Mental Health Center Revamped in Woodside

 

The center was renamed following the five million dollar donation from the Cohen Foundation.

By Iryna Shkurhan | [email protected]

The Child Center of NY in Woodside was renamed the Cohen Family Wellness Center after a philanthropic couple donated five million dollars to fund holistic mental health services for youth. 

As a family-focused nonprofit, the center serves approximately 700 families in Queens every year through a range of programs that target a spectrum of mental health needs present in youth from birth to 24 years of age. Their cultural competency is reflected in clinicians that speak almost a dozen different languages to adequately serve all communities in Queens. 

“The Cohen Family Wellness Center is a place that promotes hope, growth, and empowerment for its residents—and our city’s children need a place exactly like it right now,” said Traci Donnelly, CEO of the Child Center, in a statement.The pandemic only exacerbated the struggles of young New Yorkers dealing with the most severe mental health challenges, and the Center is designed to fill that need.”

The Child Center of New York was founded in 1953 as a mental health counseling center in  Queens. Today, it serves nearly 43,000 children and their families across the city and on Long Island. The Woodside location is one of the center’s 70 community and school sites that provide services ranging from early childhood education, an intensive outpatient program and substance abuse treatment.

“The uniqueness about the center is that we have all these programs in one location,” said Abraham Santana, a therapist at Woodside location who previously worked as a school social worker prior to 2020. “I believe the most impact I’ve made was more with individual work with the families.”

One of the center’s success stories is Jonathan Molina, a 17-year-old and life-long Woodside resident who began treatment at the center in 2020 following a psychiatric hospitalization. He experienced anxiety that manifested in overly frequent trips to the bathroom that he says began to affect his quality of life. 

“I thought therapy was for people who are severe, and they needed it. But I came to realize that therapy is for people who just need a support system,” said Molina in a zoom interview with the Queens Ledger. 

Santana, Jonathan’s therapist for the past two years, recounted his experience with working with Molina to reframe anxious thoughts, develop coping strategies and ultimately reduce his anxiety-induced trips to the restroom. They went from meeting twice a week, to only once a month as Molina’s symptoms improved from receiving talk therapy and medication. 

“Whenever these big changes happen, I kind of tend to fall back to my original self ,just like freaking out or having second doubts about everything,” said Molina. “But I’ve always managed to come back. So each time it happens, I come back stronger, in a way because I’m more prepared and prepared to tackle these issues. So I feel like the hardest parts are just going away.”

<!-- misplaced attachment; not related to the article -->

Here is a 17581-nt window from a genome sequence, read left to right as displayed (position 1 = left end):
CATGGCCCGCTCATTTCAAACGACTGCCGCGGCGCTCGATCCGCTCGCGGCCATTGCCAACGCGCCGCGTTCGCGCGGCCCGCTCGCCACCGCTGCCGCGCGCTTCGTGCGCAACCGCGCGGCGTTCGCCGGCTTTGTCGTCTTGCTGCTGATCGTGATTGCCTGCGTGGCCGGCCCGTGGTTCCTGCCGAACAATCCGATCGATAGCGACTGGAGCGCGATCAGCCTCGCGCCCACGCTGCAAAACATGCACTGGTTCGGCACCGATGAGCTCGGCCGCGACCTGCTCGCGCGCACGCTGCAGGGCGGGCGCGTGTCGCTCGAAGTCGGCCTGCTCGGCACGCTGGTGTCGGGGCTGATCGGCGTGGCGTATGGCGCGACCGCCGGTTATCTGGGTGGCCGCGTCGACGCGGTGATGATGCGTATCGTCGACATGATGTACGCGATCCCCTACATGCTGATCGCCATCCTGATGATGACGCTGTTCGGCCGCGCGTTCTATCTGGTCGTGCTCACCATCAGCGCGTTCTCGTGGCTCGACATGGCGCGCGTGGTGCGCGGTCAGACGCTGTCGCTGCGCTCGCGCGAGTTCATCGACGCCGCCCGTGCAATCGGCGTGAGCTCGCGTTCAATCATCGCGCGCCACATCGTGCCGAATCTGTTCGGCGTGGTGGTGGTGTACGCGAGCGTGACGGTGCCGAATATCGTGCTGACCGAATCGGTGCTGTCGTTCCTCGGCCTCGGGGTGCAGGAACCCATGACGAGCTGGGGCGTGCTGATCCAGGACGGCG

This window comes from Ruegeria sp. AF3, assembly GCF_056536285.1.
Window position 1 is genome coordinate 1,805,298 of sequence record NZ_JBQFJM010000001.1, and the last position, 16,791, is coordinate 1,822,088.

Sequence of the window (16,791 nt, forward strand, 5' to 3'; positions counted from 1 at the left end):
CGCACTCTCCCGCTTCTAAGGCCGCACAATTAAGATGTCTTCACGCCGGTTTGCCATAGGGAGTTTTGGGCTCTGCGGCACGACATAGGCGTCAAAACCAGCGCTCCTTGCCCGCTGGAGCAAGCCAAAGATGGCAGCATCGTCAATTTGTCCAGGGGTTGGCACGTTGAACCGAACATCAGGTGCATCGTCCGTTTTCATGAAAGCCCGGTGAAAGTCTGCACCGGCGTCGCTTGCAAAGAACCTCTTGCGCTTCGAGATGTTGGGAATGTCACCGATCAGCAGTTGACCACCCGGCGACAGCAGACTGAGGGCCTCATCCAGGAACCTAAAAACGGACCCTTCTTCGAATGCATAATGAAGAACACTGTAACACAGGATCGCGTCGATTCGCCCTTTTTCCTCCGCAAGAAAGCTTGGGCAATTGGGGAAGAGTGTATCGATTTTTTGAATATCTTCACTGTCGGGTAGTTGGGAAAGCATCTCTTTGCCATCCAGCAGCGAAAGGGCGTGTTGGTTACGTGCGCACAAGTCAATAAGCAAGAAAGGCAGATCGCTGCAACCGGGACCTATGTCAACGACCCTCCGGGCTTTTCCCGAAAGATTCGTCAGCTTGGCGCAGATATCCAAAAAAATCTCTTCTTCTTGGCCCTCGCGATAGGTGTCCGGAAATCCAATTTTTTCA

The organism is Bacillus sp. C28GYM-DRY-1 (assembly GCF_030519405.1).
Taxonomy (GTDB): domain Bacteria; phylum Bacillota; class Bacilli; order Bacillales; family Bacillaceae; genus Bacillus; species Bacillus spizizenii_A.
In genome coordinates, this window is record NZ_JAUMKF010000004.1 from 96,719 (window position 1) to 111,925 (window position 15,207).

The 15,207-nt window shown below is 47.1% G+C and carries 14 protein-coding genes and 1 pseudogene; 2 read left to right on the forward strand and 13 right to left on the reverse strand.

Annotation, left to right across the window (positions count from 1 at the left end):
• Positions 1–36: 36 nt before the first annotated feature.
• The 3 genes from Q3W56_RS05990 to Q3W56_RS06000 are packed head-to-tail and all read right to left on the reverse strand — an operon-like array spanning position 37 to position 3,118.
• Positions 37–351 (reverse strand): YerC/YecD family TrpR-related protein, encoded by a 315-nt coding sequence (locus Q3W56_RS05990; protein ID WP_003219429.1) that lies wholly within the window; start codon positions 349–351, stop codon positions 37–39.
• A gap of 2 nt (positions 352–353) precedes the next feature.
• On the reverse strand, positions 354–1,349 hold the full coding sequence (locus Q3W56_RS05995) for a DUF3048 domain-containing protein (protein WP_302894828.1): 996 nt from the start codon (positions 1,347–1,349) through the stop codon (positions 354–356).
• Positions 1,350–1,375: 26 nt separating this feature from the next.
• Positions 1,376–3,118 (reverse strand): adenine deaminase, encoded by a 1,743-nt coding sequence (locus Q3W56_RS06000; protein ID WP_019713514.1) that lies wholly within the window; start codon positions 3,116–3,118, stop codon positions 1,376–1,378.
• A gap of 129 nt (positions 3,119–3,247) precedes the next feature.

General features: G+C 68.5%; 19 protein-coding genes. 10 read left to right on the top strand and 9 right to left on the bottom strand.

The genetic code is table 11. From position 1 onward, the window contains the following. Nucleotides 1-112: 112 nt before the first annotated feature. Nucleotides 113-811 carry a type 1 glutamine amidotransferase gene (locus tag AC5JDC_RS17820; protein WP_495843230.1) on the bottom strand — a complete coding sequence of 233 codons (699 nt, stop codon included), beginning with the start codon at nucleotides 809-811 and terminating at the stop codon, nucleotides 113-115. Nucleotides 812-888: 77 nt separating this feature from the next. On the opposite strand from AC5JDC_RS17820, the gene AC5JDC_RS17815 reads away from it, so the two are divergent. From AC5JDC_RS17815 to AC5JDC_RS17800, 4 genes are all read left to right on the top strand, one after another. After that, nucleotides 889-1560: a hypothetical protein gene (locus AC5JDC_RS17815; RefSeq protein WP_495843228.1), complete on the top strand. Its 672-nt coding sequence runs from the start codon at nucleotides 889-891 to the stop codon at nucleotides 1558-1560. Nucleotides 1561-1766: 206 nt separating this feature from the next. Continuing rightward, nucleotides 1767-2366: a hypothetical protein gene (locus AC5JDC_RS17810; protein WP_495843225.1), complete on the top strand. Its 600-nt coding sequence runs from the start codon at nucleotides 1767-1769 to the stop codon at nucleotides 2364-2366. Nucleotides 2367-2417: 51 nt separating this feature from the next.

Santana has a caseload of young clients that are working through symptoms of PTSD, ADHD, anxiety and depression. Following the COVID-19 pandemic, he also has a slew of clients that are experiencing bereavement following the loss of a family member. 

A family checks in to receive mental health services.

One in 200 children in the city lost a parent or caregiver to COVID, according to a statistical analysis conducted at the University of Pennsylvania. That is nearly double the rate across the country. The data also showed that Black, Hispanic and Asian children are three times more likely to lose a caregiver than their white peers. 

Molina says that one of the greatest benefits of the center is that they accept Medicaid, which makes mental health treatment accessible for him and his family. The center’s main source of funding is through the federal government, but donations like the one from the Cohen family and grants are also common. 

One of their main initiatives is Alternatives to Residential Treatment (ART) which approaches mental health treatment with a holistic approach. Family involvement, particularly with parents, is central to the center’s approach to treat youth in a comprehensive way. 

“Seventy years ago, The Child Center of NY started in the basement of a 99 cent store at the Big Six Towers, and thanks to this generous donation from the Cohen Family and the Amazin’ Mets Foundation, they will now be able to expand their reach and better serve our neighbors in their new facility,” said Council Member Julie Won, who represents Woodside, following the ribbon cutting ceremony on April 11. 

Currently there is no waitlist for any services that the center offers in a hybrid model. Clinicians at the center also speak ten different languages including Mandarin, Farsi, Spanish and Bengali.

“Two years, three years ago, I was very lost. And I wasn’t very focused on my life,” said Molina. “And right now I feel like I have a sense of what I want to do with my life.”

He will graduate from Civic Leadership Academy in Elmhurst this spring as the school’s valedictorian. Next fall, he will study psychology at Queens College where he was accepted into the Honor Program. Molina says his experience at the center inspired him to pursue a career in the psychology field.

“We’re trying to solve a lot of traumas from previous generations. We kind of want to have a clean slate. They don’t want to reflect a parent’s behaviors,” said Molina. “So a lot of people tend to go to therapy or go to places that will provide help for them, so that they can be better parents or be better people in general.”